June 2 – 27
In artist Ian Jaucian’s words: “It’s a computer virus that dictates the behavior of a robot while at the same time spreads itself to the ‘brains’ of other robots. Come and walk amongst my new children and experience the epidemic yourself. The show is a culmination of months of hardcore tinkering and coding and engineering and pondering about the nature of biological/computer viruses—and I daresay about life itself. Is it a virus in a robot? Is it a robot that’s a virus? Is it art? Come and see for yourself!” Casa Tesoro, 1335 A. Mabini Street, Ermita, Manila.
As its third offering, STEAM/Projects presents Studies on Dystopia: Manila featuring eight artists from different backgrounds whose works for the exhibition seek to either decode, describe, reassess, reconfigure, or resolve the experiences embedded in the dystopian values of Megalopolis Manila. The participating artists’ respective approximations of these experiences range from deeply rooted infections to multifaceted superficial scabs of the metropolis’ wound.
While the Manila of Hollywood actress Claire Danes—the “ghastly and weird” city infested with crawling insects, rodents, and mutants—may not be truly reflective of the entire metro, one may argue that this acerbic description was not entirely fictional as many of its own inhabitants know how messed up the city is. But what does it mean to live in this inferno/paradise? Quoting Miguel Syjuco in Illustrado: “You can’t bring an unwritten place to life without losing something substantial. Manila is the cradle, the graveyard, the memory. The Mecca, the Cathedral, the bordello. The shopping mall, the urinal, the discotheque. I’m hardly speaking in metaphor. It’s the most impermeable of cities. How does one convey all that?” First United Building, 413 Escolta St., Binondo, Manila.
Shattering Inhibitions: The Women I Let Out
June 8 – 27
Artist, traveler, and self-confessed rebel Cyd Chua will open her new fine art exhibit with 15 paintings that reflect her desires, fantasies, and experiences in life. Citing wine as her favorite medium to paint with, Chua stabs at some deeper characteristic in her work. Underneath the strict color palette she limits her forms to—deep blacks, crackly whites, and grayish hues—there’s a wildness thrumming in the aching tension in the taut limbs, the arched spines, and upturned jaws of the figures on her canvasses. These are women that Chua releases to the world, and in their sensuous rejoicing, they speak of the power of the feminine form: a beauty that reverberates like pulsing heat from all those who choose to remain resilient. 6071 R. Palma St., Barangay Poblacion, Makati.
Wynn Wynn Ong
Runs until June 15
In a special retrospective at Yuchengco Museum, jewelry designer Wynn Wynn Ong features the fruits of her creative endeavors through the decades, from art jewelry to objets d’art to couture. For the very first time, the museum’s Masters Gallery showcases the works of the innovative style stalwart and aesthete, and highlights of the retrospective include Ong’s couture and private jewelry in collaboration with style brands, as well as furniture and lighting pieces. RCBC Plaza, Ayala cor. Senator Gil J. Puyat Avenues, Makati City.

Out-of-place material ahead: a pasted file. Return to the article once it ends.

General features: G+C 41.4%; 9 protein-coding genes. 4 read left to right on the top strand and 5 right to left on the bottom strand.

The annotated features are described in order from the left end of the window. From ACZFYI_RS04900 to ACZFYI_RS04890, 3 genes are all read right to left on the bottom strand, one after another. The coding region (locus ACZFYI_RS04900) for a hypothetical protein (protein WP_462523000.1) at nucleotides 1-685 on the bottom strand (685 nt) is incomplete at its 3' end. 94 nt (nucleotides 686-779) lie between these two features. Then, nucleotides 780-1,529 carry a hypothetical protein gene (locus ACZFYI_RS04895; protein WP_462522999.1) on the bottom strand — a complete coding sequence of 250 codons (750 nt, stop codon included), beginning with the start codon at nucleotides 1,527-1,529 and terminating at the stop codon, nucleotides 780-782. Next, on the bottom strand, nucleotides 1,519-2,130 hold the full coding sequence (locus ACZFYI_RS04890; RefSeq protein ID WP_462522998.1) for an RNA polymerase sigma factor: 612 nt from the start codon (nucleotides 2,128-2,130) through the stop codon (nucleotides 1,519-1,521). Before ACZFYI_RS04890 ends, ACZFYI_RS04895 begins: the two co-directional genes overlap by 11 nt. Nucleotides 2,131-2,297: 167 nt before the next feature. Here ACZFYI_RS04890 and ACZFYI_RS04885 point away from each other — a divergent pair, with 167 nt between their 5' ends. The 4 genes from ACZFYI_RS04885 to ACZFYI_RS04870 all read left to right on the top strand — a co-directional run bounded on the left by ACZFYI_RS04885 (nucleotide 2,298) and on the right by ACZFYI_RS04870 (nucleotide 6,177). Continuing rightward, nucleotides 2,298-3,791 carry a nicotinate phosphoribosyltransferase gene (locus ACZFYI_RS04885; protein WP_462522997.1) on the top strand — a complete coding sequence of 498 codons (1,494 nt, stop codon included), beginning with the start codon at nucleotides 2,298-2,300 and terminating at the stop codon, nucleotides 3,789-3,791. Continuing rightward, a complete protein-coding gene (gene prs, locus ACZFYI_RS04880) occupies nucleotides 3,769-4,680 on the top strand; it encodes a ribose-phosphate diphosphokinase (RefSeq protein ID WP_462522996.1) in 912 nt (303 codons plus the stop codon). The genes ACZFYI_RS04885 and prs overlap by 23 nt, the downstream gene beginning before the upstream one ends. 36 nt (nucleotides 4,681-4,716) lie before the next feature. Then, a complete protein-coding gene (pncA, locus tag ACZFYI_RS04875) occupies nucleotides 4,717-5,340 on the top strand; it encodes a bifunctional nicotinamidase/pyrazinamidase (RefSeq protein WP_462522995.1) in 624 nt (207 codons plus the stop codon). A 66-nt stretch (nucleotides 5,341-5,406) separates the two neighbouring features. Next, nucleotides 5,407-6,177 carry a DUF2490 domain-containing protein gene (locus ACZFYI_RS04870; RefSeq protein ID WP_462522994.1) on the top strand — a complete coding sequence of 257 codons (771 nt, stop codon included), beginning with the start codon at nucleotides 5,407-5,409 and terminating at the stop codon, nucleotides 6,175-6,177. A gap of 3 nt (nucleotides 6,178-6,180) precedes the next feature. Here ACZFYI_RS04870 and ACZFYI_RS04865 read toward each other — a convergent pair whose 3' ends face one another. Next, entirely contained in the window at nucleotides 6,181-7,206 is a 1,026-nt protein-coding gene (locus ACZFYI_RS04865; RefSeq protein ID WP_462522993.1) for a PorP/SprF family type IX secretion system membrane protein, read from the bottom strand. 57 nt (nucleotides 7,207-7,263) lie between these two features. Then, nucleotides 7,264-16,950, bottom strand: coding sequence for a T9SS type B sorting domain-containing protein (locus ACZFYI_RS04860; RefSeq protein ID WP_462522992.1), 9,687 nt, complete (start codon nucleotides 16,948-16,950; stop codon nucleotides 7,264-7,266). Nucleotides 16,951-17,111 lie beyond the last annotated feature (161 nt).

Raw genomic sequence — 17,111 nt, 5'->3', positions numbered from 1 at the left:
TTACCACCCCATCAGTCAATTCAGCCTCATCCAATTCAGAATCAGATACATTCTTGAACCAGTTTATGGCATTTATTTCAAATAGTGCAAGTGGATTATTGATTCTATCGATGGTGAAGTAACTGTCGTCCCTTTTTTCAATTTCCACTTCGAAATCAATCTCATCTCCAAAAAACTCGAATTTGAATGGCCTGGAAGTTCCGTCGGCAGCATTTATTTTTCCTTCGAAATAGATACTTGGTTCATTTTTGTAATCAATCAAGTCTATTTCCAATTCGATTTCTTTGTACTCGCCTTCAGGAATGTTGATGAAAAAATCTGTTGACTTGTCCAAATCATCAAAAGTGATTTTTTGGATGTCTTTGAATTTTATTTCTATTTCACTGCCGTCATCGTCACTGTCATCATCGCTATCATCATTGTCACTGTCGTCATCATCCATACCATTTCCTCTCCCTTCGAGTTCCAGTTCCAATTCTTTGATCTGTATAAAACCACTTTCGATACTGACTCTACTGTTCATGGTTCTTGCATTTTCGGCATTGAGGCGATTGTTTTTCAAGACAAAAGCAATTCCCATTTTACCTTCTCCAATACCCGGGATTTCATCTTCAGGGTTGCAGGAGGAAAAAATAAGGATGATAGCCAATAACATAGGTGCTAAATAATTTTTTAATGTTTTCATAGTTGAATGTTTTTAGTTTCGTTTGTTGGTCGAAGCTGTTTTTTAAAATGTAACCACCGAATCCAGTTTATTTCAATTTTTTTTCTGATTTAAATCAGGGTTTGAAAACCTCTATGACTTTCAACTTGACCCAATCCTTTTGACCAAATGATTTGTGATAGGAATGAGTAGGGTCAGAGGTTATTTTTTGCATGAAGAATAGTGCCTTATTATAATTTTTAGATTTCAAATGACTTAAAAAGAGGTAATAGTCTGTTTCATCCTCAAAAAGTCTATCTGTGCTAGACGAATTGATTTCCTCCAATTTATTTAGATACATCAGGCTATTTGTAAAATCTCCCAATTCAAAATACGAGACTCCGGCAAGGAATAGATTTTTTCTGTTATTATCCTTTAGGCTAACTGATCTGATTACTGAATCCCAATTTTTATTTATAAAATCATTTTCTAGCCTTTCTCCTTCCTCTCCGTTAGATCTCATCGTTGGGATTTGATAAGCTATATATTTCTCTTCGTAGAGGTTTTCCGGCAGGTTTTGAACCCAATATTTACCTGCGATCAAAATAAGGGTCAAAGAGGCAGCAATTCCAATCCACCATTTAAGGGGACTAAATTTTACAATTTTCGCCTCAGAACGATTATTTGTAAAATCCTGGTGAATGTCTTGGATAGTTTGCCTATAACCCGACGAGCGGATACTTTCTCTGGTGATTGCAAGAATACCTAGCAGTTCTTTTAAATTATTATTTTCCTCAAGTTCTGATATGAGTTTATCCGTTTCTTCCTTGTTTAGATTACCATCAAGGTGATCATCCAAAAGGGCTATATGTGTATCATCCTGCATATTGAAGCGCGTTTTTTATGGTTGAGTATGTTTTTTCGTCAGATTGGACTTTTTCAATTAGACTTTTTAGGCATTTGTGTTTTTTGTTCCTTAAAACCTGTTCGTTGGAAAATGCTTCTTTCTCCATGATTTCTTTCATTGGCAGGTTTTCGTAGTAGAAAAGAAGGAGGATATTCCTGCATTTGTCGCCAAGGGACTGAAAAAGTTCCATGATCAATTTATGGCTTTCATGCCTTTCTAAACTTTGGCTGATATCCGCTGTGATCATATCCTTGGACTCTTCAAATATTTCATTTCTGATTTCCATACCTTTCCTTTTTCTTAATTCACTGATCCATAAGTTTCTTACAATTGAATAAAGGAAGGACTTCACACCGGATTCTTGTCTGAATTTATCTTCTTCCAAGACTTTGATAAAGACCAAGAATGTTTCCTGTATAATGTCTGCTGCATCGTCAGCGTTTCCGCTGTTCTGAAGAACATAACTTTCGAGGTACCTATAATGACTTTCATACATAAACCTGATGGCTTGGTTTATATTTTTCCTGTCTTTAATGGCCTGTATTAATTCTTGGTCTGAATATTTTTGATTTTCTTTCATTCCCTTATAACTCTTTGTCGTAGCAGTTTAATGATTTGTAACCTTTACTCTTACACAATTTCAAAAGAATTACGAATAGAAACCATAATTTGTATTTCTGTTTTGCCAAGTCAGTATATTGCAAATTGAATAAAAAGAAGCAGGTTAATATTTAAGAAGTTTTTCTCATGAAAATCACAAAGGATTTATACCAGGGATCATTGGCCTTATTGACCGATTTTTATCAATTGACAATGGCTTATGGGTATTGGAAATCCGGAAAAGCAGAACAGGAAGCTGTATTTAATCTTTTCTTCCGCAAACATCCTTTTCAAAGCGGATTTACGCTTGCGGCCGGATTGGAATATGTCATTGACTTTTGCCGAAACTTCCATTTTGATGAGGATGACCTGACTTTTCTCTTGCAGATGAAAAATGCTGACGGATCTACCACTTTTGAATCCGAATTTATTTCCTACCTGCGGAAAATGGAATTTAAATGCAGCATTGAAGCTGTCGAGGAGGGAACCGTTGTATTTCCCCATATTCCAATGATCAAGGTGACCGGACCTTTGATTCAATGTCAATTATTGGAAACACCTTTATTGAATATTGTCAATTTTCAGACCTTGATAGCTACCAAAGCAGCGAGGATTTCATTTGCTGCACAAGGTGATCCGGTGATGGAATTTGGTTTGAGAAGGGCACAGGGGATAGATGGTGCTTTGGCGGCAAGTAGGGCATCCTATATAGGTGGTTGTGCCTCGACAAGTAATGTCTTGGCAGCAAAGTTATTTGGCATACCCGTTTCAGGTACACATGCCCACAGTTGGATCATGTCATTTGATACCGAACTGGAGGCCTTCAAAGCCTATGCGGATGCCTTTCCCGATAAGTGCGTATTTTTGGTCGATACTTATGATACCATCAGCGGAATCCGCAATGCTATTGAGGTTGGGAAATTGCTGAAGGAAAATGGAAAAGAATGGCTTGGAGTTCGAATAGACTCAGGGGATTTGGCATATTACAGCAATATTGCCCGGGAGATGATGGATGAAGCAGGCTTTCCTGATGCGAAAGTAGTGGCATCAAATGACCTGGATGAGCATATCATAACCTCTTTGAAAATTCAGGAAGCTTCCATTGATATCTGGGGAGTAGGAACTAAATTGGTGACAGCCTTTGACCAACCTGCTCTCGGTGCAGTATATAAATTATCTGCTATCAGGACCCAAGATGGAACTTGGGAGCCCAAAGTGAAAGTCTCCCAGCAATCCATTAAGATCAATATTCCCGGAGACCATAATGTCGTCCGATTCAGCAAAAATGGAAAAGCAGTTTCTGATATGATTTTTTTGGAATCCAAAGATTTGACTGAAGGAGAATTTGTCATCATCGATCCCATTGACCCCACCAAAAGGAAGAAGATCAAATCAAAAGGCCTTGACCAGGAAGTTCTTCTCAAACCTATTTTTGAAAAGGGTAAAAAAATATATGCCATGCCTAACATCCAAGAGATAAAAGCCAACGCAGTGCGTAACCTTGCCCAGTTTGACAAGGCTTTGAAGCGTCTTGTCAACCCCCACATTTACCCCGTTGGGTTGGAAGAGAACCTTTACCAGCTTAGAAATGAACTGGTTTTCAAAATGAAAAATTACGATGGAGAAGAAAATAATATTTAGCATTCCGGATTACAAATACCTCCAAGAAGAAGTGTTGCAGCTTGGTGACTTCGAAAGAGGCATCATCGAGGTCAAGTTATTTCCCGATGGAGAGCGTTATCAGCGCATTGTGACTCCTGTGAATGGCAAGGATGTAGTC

The Library of Unread Books
Heman Chong and Renée Staal
June 29 – August 26
The second iteration of a 10-year-long project, The Library of Unread Books develops from the artists’ deep-seated longing for books. Open to the public, the reference library is comprised of donated books that are unread by their previous owners. By receiving and revealing that which people chose not to read, the Library is the result of a collective gesture that traces the perimeters of unwanted knowledge. Fifth floor, First United Bldg, 413 Escolta St, Binondo, Manila.
In Search of Lost Time (with apologies to Marcel Proust)
Runs until June 25
The exhibition makes reference to Marcel Proust’s six-volume novel À la recherche du temps perdu, written between 1913 and 1927. Translated in English as In Search of Lost Time, it is also alternatively known as Remembrance of Things Past. The novel deals with the nature of time and memory as the central theme, but it also reflects on pretentiousness, sorrow, arrogance, homosexuality, and identity. Proust’s other salient thread in this novel is about what he refers to as “involuntary memory,” which operates in contrast to a deliberate recollection of the past.
These new assemblages and installations in Norberto Roldan’s exhibition suggest the operation of involuntary memory as opposed to or in parallel with voluntary memory. They make an opportunity for encounter with “found objects” to evoke imagined memories of the past or the future. The exhibition also tries to contemplate on the idea of social interaction. While Proust belabored to expound on his introspection by using about 900 words in one sentence—the longest written sentence in Literature—Kris Aquino can comprehensively articulate her state of mind or heart in a Tweet with no more than 140 characters. Hence, In Search of Lost Time (with apologies to Marcel Proust) is also a study in generational, historical, and technological discrepancies. 9th Avenue, Bonifacio Global City, Taguig.